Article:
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The Drosophila Toll receptor, which functions in both embryonic patterning and innate immunity to fungi and Gram-positive bacteria, is activated by a dimeric cytokine ligand, Spätzle (Spz). Previous studies have suggested that one Spz cross-links two Toll receptor molecules to form an activated complex. Here we report electron microscopy structures of the Toll ectodomain in the absence and presence of Spz. Contrary to expectations, Spz does not directly cross-link two Toll ectodomains. Instead, Spz binding at the N-terminal end of Toll predominantly induces the formation of a 2:2 complex, with two sites of interaction between the ectodomain chains, one located near to the N terminus of the solenoid and the other between the C-terminal juxtamembrane sequences. Moreover, Toll undergoes a ligand-induced conformational change, becoming more tightly curved than in the apo form. The unexpected 2:2 complex was confirmed by mass spectrometry under native conditions. These results suggest that activation of Toll is an allosteric mechanism induced by an end-on binding mode of its ligand Spz.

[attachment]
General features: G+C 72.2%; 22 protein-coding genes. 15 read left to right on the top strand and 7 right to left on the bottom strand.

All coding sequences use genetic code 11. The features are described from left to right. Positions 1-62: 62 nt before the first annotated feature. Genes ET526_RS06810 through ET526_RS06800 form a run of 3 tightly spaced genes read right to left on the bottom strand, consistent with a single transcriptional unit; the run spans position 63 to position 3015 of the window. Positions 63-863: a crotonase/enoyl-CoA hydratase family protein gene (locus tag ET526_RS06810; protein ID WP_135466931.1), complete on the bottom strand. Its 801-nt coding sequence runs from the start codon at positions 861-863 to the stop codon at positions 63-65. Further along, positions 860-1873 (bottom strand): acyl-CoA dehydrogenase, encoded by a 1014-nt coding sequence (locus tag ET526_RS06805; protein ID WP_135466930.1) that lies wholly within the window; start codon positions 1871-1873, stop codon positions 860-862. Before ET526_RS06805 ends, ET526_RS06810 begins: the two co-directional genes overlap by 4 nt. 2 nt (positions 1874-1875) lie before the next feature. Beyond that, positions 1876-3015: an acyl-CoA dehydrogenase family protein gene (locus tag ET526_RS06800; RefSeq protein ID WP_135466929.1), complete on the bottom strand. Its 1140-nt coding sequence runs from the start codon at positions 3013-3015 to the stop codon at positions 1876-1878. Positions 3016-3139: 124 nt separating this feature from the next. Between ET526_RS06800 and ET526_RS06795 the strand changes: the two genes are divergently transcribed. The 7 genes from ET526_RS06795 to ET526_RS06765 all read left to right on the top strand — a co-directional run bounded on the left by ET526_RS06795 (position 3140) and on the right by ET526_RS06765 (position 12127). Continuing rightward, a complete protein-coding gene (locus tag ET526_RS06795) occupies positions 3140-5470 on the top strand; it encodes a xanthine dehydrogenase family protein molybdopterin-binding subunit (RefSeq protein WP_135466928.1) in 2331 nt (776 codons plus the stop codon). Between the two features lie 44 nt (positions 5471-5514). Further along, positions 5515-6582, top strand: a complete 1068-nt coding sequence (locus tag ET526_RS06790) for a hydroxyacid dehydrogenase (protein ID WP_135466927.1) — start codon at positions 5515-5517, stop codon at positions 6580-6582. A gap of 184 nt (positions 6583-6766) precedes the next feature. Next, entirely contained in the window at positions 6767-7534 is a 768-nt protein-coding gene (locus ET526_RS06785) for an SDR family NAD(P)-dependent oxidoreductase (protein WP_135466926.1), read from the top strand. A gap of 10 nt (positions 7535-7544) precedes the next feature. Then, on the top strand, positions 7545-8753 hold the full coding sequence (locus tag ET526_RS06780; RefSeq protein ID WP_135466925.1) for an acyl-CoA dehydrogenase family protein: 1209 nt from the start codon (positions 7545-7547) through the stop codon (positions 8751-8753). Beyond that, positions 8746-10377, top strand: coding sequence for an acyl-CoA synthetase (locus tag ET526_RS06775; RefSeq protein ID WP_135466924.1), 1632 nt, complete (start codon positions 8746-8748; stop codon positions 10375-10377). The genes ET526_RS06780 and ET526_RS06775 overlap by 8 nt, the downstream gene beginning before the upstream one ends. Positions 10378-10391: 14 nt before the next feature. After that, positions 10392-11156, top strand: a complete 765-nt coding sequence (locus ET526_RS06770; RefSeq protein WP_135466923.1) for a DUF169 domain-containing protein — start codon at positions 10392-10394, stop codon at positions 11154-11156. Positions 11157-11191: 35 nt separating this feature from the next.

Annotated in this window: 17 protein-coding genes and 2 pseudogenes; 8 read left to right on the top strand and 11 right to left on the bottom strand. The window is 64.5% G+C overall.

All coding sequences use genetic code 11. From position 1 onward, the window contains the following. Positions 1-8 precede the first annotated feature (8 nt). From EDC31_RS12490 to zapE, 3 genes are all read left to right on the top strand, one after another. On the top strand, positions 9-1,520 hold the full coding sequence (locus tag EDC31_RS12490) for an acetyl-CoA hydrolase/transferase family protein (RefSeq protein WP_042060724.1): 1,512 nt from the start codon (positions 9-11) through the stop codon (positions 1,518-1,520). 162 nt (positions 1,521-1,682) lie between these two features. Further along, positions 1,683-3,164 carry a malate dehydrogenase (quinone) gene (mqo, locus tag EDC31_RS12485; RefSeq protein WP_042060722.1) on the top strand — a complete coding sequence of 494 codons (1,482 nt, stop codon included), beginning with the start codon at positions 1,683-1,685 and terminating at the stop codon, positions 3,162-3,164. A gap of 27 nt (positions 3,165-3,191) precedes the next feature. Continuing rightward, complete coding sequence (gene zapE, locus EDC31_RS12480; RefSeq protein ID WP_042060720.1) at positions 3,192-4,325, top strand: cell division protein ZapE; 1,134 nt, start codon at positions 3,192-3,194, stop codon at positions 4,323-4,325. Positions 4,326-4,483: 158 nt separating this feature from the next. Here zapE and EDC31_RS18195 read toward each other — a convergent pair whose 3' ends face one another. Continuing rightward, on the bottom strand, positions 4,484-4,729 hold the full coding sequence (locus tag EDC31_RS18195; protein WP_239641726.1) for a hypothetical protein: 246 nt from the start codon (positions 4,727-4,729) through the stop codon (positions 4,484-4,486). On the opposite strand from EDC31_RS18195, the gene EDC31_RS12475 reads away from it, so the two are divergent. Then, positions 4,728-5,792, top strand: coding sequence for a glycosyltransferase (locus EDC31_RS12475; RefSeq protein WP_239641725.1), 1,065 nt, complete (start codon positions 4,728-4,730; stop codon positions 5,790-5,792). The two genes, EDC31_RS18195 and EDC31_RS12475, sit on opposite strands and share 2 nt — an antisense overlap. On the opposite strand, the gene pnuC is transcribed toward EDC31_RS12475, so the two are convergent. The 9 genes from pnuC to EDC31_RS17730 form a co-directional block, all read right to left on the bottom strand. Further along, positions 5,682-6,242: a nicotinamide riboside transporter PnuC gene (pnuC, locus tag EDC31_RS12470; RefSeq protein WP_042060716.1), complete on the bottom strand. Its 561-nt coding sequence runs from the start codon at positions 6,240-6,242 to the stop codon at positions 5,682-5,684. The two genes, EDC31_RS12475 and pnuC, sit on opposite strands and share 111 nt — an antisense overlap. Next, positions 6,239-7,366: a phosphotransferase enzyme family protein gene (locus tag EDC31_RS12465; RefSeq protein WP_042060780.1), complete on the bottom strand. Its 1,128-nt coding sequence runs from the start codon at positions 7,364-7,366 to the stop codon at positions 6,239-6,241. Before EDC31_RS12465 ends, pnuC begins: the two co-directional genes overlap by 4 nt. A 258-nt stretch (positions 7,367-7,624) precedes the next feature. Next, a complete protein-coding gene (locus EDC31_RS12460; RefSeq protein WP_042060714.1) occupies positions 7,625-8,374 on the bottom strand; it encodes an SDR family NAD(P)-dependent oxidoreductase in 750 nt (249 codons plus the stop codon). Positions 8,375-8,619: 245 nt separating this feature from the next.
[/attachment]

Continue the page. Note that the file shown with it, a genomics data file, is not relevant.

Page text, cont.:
Original publication




Journal article


J Biol Chem

Publication Date





14629 - 14635


Animals, Cell Line, Cryoelectron Microscopy, Dimerization, Drosophila Proteins, Drosophila melanogaster, Ligands, Protein Binding, Spodoptera, Toll-Like Receptors